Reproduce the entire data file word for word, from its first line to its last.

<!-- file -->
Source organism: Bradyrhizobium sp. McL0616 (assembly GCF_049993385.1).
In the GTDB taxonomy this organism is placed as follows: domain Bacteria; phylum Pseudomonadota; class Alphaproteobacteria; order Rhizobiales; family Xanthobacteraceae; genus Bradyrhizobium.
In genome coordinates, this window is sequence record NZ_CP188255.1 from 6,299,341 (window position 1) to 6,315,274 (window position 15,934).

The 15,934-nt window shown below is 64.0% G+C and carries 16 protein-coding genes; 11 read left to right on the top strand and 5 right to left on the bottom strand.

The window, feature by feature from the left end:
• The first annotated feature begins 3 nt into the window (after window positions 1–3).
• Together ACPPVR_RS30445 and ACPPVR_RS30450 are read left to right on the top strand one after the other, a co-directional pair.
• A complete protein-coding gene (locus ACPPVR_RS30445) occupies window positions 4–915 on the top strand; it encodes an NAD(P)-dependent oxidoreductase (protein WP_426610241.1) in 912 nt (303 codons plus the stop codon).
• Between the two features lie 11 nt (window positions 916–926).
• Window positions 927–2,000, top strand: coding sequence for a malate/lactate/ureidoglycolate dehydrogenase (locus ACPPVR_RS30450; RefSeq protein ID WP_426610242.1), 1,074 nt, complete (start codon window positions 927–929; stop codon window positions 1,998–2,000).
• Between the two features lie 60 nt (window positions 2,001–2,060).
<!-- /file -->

Source organism: Bradyrhizobium sp. McL0616 (assembly GCF_049993385.1).
In the GTDB taxonomy this organism is placed as follows: domain Bacteria; phylum Pseudomonadota; class Alphaproteobacteria; order Rhizobiales; family Xanthobacteraceae; genus Bradyrhizobium.
In genome coordinates, this window is sequence record NZ_CP188255.1 from 6,299,341 (window position 1) to 6,315,274 (window position 15,934).

The 15,934-nt window shown below is 64.0% G+C and carries 16 protein-coding genes; 11 read left to right on the top strand and 5 right to left on the bottom strand.

The window, feature by feature from the left end:
• The first annotated feature begins 3 nt into the window (after window positions 1–3).
• Together ACPPVR_RS30445 and ACPPVR_RS30450 are read left to right on the top strand one after the other, a co-directional pair.
• A complete protein-coding gene (locus ACPPVR_RS30445) occupies window positions 4–915 on the top strand; it encodes an NAD(P)-dependent oxidoreductase (protein WP_426610241.1) in 912 nt (303 codons plus the stop codon).
• Between the two features lie 11 nt (window positions 916–926).
• Window positions 927–2,000, top strand: coding sequence for a malate/lactate/ureidoglycolate dehydrogenase (locus ACPPVR_RS30450; RefSeq protein ID WP_426610242.1), 1,074 nt, complete (start codon window positions 927–929; stop codon window positions 1,998–2,000).
• Between the two features lie 60 nt (window positions 2,001–2,060).